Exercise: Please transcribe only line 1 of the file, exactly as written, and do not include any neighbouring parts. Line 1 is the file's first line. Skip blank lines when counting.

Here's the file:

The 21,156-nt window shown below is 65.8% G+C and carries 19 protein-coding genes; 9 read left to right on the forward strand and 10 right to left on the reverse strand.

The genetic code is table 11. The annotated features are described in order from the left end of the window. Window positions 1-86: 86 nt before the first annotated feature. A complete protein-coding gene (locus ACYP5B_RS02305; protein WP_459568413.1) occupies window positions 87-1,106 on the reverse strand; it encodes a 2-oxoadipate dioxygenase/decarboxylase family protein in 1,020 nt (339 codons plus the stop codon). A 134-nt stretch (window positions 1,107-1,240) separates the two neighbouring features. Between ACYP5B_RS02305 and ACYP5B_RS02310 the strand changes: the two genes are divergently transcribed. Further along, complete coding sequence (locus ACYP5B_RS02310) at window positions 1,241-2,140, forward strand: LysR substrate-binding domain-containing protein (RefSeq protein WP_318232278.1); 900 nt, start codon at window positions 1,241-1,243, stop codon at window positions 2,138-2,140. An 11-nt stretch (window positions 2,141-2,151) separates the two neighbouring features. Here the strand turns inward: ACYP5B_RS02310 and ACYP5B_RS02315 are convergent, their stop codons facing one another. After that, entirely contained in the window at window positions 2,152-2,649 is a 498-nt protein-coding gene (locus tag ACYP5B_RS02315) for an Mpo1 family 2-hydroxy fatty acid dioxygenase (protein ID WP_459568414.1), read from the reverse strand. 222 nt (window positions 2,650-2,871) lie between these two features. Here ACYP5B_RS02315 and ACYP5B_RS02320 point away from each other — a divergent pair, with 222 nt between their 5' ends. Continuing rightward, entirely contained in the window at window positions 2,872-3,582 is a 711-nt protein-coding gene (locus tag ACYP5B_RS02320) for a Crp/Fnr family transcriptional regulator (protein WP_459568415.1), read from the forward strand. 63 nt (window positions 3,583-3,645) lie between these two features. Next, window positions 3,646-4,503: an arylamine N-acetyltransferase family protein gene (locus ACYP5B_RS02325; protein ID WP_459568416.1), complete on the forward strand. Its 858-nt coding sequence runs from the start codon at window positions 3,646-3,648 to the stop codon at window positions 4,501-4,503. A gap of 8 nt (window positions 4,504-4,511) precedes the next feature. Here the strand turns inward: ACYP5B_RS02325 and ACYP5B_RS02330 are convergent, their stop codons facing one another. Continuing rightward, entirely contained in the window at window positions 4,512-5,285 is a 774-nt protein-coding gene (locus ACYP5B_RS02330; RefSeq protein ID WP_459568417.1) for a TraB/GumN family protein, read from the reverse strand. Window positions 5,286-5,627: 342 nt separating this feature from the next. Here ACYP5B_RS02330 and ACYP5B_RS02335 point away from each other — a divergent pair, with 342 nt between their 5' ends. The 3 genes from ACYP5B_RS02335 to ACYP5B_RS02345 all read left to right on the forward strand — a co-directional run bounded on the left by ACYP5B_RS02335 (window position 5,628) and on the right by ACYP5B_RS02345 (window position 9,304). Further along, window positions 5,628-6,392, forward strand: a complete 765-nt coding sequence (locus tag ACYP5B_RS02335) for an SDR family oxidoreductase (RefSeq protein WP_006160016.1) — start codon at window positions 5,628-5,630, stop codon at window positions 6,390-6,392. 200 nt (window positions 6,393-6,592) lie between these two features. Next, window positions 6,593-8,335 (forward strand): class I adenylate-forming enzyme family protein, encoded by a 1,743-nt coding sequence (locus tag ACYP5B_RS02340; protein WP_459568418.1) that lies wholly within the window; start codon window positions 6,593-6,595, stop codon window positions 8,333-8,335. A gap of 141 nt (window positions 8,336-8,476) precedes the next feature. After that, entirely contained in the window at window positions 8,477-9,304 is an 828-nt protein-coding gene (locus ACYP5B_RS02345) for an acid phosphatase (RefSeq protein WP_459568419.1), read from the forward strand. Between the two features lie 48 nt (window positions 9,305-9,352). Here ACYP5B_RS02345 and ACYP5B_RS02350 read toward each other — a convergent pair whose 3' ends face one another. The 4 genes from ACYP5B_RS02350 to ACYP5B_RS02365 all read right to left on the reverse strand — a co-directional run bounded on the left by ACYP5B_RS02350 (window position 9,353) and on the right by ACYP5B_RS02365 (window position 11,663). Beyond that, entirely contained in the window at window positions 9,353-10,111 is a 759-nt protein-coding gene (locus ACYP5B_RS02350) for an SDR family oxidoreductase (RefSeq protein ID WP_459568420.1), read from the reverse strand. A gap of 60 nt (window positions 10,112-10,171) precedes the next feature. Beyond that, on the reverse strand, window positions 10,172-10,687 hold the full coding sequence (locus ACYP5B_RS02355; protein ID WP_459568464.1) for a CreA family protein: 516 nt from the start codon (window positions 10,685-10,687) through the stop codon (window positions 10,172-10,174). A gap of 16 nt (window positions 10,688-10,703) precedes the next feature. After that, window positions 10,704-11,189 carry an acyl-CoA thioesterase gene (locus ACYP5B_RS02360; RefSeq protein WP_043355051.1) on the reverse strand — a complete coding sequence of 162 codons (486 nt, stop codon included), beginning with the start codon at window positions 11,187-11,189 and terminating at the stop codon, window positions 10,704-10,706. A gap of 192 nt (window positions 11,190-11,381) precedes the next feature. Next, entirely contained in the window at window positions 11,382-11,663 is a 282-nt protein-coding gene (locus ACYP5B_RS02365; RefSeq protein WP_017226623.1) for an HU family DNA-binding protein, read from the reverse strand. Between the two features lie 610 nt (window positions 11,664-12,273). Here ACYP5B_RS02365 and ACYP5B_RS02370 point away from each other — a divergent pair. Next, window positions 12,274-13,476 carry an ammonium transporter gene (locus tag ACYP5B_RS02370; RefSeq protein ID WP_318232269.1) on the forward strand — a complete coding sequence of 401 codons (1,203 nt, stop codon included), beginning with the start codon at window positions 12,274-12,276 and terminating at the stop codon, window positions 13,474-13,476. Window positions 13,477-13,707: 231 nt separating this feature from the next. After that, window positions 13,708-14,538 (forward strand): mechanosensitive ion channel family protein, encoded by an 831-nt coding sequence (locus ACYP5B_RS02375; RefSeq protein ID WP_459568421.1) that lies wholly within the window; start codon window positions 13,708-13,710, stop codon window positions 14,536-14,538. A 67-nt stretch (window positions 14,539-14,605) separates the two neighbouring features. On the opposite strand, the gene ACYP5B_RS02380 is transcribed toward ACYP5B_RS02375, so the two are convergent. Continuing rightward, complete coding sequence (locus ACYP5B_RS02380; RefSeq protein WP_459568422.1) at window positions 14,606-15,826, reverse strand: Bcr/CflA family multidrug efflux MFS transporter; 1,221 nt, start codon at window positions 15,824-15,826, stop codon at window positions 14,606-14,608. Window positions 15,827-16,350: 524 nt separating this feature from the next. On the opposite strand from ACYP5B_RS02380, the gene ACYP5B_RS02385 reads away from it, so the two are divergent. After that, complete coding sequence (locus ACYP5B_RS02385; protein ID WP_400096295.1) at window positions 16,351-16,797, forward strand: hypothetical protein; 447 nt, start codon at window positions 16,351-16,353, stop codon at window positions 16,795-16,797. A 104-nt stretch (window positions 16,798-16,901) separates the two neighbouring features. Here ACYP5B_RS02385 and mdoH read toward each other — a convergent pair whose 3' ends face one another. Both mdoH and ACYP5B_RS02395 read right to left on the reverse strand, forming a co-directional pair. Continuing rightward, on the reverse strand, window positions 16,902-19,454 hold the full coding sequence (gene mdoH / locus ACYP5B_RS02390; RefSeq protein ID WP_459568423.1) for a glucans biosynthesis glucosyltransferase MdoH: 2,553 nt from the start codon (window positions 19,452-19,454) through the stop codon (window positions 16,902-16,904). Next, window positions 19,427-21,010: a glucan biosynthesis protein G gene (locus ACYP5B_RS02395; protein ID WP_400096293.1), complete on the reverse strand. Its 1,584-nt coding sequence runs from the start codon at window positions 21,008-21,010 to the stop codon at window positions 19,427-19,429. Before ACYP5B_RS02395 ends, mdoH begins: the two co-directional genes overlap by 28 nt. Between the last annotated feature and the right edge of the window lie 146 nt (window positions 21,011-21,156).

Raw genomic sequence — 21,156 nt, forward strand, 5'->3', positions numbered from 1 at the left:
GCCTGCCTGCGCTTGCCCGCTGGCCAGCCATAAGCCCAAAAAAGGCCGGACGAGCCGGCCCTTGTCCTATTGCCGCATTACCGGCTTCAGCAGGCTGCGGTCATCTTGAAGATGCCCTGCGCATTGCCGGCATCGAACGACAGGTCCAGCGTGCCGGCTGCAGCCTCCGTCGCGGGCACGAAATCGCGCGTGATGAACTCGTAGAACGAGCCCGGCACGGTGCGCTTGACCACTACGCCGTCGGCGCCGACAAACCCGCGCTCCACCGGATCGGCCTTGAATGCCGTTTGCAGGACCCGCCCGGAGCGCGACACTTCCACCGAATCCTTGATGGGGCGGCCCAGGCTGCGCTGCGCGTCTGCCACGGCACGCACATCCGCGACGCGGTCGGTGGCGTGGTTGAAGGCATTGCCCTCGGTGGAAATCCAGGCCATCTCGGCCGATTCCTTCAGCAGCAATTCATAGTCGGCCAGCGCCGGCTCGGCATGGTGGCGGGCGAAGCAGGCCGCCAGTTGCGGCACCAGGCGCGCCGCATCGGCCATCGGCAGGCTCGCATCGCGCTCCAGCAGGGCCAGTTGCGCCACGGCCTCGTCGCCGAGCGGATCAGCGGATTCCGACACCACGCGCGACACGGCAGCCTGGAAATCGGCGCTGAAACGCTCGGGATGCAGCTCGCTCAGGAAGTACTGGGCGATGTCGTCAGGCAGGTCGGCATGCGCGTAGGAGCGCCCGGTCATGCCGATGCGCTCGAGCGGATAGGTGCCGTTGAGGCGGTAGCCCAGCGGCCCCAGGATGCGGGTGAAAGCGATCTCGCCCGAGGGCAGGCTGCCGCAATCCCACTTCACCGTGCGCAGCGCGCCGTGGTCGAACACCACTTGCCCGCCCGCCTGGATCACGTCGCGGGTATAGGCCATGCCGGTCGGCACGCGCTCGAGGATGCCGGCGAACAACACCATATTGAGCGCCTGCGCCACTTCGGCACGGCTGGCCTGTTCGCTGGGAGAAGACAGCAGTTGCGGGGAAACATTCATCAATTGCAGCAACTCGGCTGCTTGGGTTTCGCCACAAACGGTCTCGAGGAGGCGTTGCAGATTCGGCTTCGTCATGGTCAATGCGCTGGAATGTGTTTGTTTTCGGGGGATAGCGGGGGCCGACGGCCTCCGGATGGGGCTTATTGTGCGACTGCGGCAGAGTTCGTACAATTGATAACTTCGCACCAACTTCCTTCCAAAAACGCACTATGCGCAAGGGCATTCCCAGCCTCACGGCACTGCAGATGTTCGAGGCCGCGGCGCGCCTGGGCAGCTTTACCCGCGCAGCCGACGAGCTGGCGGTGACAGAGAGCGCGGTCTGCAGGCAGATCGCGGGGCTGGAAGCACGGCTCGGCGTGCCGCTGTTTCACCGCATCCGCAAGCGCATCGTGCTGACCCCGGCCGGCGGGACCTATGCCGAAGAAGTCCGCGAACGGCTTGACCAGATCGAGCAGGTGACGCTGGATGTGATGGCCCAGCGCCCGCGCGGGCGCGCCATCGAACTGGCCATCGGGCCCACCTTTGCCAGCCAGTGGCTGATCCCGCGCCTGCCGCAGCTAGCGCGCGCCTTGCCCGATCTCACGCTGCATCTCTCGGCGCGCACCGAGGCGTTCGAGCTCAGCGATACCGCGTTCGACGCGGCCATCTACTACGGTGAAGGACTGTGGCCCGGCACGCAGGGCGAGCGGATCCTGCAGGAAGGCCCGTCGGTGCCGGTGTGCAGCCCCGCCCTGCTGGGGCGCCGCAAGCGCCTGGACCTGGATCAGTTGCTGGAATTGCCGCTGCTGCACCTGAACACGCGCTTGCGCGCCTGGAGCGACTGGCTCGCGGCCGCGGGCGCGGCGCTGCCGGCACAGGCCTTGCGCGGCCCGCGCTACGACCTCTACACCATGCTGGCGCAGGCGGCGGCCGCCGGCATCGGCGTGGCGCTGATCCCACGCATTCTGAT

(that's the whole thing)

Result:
The 21,156-nt window shown below is 65.8% G+C and carries 19 protein-coding genes; 9 read left to right on the forward strand and 10 right to left on the reverse strand.